Vs. Tempered Steel

-4 Memnite
-1 Spellskite
+ 3 Revoke Existence
+ 2 Dismember

Here I think you just want to slow down and grind them out, since your late game is so much better than theirs with the Paladins.

Vs. Tezzeret Control

-2 Dispatch
-1 Dismember
-1 Mox Opal
-3 Mortarpod
-2 Vault Skirge
-1 Leonin Relic Warder
-1 Memnite
+2 Plains
+2 White Suns Zenith
+1 Spellskite
+3 Mirran Crusader
+3 Revoke Existence

Kemba could potentially be good in this matchup as another threat, but it’s untested. It’s possible that you could side in two Kembas over two Mirran
Crusaders. You’ll notice that the Leonin Relic-Warder is sided out vs. the Red and Tezzeret decks that play a lot of artifacts, namely Sphere of the
Suns, which is one of the best targets. The reasoning behind this is often you would remove something and force yourself to overcommit into their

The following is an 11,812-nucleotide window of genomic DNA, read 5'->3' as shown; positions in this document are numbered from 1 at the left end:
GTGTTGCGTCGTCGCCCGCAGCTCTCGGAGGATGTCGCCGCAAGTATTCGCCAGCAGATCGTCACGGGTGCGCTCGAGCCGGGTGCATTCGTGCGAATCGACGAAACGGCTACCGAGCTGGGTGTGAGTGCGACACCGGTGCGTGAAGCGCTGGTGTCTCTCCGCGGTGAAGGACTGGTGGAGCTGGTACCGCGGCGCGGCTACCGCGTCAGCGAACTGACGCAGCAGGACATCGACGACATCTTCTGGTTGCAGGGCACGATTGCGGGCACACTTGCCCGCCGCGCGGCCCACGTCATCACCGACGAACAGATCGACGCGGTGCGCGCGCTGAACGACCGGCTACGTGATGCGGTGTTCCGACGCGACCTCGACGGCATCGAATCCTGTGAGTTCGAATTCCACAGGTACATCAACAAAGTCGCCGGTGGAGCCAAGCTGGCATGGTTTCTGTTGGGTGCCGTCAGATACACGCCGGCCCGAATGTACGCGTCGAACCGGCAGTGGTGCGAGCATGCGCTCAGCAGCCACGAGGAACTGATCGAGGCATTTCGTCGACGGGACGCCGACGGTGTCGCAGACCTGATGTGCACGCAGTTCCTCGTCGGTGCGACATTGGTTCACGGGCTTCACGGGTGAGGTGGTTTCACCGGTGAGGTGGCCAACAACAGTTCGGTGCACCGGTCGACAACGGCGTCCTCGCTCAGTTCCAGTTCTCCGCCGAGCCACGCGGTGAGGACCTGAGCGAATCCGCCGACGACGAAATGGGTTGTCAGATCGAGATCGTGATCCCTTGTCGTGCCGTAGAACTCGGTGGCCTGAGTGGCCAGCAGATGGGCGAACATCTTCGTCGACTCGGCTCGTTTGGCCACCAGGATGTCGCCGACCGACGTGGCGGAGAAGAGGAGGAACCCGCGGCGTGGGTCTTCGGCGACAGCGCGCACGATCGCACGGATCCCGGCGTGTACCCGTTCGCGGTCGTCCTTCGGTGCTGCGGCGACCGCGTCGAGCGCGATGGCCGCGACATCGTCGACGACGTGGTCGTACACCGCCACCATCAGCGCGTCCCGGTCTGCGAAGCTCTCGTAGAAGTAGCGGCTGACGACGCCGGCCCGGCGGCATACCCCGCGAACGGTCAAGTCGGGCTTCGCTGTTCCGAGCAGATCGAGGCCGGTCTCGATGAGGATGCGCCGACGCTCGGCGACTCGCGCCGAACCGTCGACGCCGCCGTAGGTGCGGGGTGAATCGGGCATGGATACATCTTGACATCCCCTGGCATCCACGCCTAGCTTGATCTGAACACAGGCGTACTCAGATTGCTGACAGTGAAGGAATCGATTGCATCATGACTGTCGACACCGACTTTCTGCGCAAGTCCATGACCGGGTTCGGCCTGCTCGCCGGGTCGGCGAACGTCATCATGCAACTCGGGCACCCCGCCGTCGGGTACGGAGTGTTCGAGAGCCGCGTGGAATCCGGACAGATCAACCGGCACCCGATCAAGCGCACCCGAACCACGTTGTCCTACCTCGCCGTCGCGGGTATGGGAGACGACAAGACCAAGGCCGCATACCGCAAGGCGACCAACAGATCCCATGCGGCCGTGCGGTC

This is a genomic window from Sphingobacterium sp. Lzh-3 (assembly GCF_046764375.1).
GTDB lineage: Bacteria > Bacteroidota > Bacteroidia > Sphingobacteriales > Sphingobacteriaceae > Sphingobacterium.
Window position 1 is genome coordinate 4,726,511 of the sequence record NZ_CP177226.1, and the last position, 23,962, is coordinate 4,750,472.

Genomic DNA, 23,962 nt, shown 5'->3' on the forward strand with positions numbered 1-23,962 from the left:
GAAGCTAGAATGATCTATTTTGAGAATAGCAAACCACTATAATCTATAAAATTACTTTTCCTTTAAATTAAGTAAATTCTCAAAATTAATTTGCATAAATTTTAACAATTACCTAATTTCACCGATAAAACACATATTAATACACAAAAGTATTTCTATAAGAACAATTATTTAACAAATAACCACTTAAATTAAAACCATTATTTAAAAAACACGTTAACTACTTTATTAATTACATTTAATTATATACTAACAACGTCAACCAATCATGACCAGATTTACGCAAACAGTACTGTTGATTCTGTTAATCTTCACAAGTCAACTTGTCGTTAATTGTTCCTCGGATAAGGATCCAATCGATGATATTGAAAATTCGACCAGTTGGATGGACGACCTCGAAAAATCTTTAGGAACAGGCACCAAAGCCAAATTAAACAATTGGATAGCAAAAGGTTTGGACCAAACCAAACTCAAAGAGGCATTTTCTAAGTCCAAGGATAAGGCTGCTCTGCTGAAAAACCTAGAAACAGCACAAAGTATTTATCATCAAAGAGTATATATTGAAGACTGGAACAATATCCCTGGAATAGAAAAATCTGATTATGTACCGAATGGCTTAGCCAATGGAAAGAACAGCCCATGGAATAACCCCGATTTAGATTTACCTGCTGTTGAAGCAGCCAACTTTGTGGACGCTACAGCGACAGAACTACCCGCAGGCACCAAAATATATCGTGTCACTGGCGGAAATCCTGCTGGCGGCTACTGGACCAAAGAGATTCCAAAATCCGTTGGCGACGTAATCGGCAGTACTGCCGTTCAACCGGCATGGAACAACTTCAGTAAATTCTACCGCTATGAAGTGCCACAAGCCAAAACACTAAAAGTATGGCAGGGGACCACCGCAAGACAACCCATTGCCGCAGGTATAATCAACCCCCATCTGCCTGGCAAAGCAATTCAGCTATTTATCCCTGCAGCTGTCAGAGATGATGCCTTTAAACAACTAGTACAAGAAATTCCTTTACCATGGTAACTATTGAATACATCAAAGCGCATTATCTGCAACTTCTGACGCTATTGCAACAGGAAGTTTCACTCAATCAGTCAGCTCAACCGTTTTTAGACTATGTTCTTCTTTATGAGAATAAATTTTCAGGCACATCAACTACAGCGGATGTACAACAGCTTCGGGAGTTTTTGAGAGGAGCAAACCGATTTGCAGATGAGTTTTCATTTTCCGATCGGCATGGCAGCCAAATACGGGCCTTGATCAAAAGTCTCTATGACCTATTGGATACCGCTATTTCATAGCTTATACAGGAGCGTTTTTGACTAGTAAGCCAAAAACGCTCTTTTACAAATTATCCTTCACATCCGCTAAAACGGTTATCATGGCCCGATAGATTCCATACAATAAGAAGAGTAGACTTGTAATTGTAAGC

wrath. They just weren’t good.

In this matchup and often against Red control as well you want to slowroll your Puresteel Paladin. Playing him turn 2 on the play isn’t always a
good choice if you have something else to do. Oftentimes it is better to play another spell, wait for them to play their Wellspring on turn 2, and
untap and play him on turn 3 with hopefully a Flayer Husk to get value right away. Even if you don’t have the Husk, you’re forcing them to spend
their turn 3 killing him.

Vs. the mirror

+2 Kemba, Kha Regent
+2 Dismember
+1 Plains
+2 Revoke Existence
– 4 Memnite
– 2 Vault Skirge
– 1 Mox Opal